Mother Teresa  (1910-1997)

     One of the most imposing Indians Mother Teresa ever met was Dr. B. C. Roy, who gave free medical service to needy patients in his medical office every morning before leaving to begin his government work downtown. For he was also the Chief Minister of the huge Bengal province! One morning Mother Teresa did not go to the slum of Moti Jihl where she taught children but went to his office and calmly waited as if she were a patient herself.
     Finally the massive doctor towered over her. "And what is your problem, madam?"
     "Moti Jihl needs a water pump. Clean water will prevent much of the cholera there."
     "No water pump in Moti Jihl?" he asked in surprise. He turned to his assistant. "Make a note to see about this woman's complaint." 
     She returned again and again, always waiting patiently with the needy.  She asked Dr. Roy for electrical hookups, water connections, garbage removal, all the basic things of civilized society and always for the neediest neighborhoods.  Every time something was actually done.
     Finally Dr. Roy knew her too well. "You again, Mother Teresa? You have too much to do for the needy to wait around like this. From now on you come directly to my government office downtown. Walk in straightway." 
     Once, after she began to distribute food and also take in babies, she did go to his downtown office. "Would it be possible to get some food and medicine from the government?" she asked. After he agreed to help she added out of politeness, "I hope you don't think we Sisters are tackling too much, Dr. Roy."
     "Not at all. Make it bigger. Bigger, Mother. A good cause never suffers for want of money!"
     What faith Dr. Roy had. It was nearly as great as her own. In 1961 a friend told her what he had read on the front page of the Calcutta Statesman newspaper that day. A reporter had asked Dr. Roy what he was thinking about on his 80th birthday. 
     "Mother Teresa, who devotes her life to helping the poor!" he thundered.

[source:
Mother Teresa of Calcutta by Edward Le Joly, 1983]

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"Make it bigger. Bigger, Mother. A good cause never suffers for want of money!"

John Wesley was one of the most traveled individuals in history. He traveled by his own reckoning more than 200,000 miles by land and sea. The reasons for his excellent health and endurance he recorded in his journal the day he turned 71:
          ...my sight is considerably better now, and my
          nerves firmer, than they were (30 years ago)
          ...The grand cause is, the good pleasure of God,
          who doeth whatsoever pleaseth Him.  The chief
          means are: 1. My constantly rising at four, for
          about fifty years. 2. My generally preaching at
          five in the morning, one of the most healthy
          exercises in the world. 3. My never traveling
          less, by sea or land, than four thousand five
          hundred miles in a year.

John Wesley
Church Founder

John Wesley (1703-1791)

     One entry in John Wesley's journal reads:
          To ease the horses (pulling my coach), we walked from Nairn,
          ordering Richard (our driver) to follow us, as soon as (the horses)
          were fed.  He did so, but there were two roads.  So, as we took one,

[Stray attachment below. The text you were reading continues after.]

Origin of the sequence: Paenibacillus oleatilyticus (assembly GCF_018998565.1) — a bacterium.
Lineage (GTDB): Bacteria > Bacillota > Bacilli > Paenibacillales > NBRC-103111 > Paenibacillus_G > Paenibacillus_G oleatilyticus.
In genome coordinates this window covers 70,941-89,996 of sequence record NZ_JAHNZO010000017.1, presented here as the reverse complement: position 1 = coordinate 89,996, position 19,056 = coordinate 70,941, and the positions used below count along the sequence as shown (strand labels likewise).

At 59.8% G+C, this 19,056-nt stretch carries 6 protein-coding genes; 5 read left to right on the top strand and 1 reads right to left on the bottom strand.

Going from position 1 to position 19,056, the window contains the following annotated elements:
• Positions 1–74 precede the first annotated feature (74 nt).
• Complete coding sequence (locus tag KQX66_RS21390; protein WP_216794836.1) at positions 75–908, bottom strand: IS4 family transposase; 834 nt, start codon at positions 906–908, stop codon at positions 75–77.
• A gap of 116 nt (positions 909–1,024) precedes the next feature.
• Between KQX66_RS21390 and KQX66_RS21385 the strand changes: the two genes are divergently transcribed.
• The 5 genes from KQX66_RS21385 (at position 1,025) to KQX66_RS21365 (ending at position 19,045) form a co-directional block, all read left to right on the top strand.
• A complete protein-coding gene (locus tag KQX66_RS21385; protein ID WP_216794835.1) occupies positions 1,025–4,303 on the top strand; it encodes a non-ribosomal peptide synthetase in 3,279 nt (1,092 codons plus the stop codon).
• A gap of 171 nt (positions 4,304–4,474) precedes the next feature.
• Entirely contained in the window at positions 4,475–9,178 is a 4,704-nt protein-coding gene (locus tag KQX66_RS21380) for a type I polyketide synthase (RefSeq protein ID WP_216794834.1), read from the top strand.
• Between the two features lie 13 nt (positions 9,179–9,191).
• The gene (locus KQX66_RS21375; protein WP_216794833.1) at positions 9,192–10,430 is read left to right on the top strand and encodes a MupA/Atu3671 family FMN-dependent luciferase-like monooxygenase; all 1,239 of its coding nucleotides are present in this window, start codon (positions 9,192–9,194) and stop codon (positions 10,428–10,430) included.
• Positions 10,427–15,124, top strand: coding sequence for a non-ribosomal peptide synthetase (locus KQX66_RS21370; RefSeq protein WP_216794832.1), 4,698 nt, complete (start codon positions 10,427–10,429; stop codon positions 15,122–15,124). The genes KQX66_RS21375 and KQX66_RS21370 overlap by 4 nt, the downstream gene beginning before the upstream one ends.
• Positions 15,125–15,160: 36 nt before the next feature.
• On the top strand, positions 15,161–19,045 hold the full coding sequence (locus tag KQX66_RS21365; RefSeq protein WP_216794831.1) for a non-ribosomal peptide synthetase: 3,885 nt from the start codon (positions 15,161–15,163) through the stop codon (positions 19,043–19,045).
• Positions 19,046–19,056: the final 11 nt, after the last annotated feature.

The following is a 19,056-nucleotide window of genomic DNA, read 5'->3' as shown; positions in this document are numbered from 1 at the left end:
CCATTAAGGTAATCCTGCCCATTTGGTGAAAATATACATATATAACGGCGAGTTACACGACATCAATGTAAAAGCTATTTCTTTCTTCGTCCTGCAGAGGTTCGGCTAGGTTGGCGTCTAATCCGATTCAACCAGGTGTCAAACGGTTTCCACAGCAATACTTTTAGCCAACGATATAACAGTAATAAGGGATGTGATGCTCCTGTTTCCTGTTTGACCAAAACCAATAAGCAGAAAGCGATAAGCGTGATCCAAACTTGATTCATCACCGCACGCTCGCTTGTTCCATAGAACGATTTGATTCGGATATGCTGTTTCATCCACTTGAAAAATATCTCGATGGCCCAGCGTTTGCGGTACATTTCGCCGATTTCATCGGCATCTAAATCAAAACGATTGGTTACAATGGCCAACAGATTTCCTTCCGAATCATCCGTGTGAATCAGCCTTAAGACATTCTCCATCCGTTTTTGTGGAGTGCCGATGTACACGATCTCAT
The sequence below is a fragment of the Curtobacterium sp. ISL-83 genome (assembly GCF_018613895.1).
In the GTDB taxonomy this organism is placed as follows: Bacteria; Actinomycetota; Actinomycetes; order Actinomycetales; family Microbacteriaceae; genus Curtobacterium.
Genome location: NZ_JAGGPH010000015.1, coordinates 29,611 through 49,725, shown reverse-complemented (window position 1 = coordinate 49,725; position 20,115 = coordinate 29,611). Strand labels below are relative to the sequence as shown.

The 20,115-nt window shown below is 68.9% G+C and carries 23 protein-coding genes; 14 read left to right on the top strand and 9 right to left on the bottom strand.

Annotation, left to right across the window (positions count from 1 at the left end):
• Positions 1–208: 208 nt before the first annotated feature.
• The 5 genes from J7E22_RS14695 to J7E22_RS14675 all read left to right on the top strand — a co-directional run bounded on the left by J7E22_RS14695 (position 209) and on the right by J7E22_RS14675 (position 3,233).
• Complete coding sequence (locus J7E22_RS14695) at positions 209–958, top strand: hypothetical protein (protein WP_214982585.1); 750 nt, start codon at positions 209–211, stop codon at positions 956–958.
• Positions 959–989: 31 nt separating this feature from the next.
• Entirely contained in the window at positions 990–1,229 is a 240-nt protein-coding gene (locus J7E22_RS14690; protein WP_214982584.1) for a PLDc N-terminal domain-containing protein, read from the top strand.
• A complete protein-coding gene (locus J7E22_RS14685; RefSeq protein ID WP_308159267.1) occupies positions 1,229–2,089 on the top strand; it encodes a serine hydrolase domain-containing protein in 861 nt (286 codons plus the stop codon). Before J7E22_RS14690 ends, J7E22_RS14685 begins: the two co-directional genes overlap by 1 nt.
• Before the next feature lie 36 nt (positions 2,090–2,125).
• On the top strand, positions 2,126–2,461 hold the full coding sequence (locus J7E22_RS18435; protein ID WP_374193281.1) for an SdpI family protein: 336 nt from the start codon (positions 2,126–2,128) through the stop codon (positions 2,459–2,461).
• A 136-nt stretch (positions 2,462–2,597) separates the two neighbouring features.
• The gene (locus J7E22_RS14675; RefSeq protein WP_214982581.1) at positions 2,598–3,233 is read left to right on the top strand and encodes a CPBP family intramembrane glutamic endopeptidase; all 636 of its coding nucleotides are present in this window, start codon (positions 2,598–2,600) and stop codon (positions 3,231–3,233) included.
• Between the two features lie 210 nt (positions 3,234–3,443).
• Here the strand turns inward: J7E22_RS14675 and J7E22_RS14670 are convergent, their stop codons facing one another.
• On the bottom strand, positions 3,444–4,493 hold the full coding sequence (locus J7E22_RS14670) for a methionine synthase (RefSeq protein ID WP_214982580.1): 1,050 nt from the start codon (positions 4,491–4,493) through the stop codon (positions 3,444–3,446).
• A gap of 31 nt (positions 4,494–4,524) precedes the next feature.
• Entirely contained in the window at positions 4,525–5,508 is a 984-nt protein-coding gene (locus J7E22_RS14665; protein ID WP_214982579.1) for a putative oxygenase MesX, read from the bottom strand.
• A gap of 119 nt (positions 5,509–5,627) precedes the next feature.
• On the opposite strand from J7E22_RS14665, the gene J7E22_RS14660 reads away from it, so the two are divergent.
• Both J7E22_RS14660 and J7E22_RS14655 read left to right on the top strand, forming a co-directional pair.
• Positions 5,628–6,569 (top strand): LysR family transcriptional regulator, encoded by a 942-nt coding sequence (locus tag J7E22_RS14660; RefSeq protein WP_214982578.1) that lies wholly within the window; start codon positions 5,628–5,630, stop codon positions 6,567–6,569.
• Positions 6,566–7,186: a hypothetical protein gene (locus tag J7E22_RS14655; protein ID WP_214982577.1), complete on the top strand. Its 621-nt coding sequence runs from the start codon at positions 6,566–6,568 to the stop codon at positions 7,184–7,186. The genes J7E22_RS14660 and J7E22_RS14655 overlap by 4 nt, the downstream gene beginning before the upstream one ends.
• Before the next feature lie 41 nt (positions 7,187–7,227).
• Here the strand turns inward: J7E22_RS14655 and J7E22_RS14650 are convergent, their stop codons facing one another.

and he the other, we walked about twelve miles...through heavy
          rain...But blessed be God, I was no more tired than when I set out
          from Nairn...
     A few months later another reads:
          At this season we usually distribute coals and bread among the poor
          of the society.  But...they (needed) clothes, as well as food.  So on
          this, and the four following days I walked through the town, and
          begged two hundred pounds, in order to clothe them that needed
          it most.  But it was hard work as most of the streets were filled with
          melting snow, which often lay ankle deep; so that my feet were
          steeped in snow water nearly from morning till evening...
     Both entries were made when John was 81!
     John's determination to push ahead and his disregard for his own health were legendary. He had been fearless since his infilling of the Holy spirit in 1738. As a relative youth in 1747, after sailors refused to sail, he impatiently penned in his journal:
          There are, unless my memory fail,
          Five causes why we should not sail;
          The fog is thick, the wind is high;
          It rains, or may do by and by;
          Or - any other reason why!
     Samuel Johnson, center of England's most esteemed literary circle, knew Wesley. "You talk well on any subject, sir," enthused Johnson to Wesley in one of his renowned meetings. "Cross your legs and stay a while longer."
     "Pardon me, sir, but I am obliged to meet with a widow and her family in an hour," explained John. "I must go."
     "You are always in hurry, sir," complained Johnson.
     John replied with the answer he gave to this complaint on many occasions. "No, sir. I am always in haste, but never in a hurry. I never undertake more than I can do with perfect calmness of spirit."

[sources:
The Journal of the Reverend John Wesley, 8 Vols., edited by Nehemiah Curnock, 1938, and The Life of Samuel Johnson by James Boswell, 1791]

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Ever methodical John Wesley experimented to find the minimum amount of sleep necessary for him to function normally. Over the weeks he set his alarm earlier and earlier until he concluded rising at four o'clock gave him just the necessary amount of sleep .

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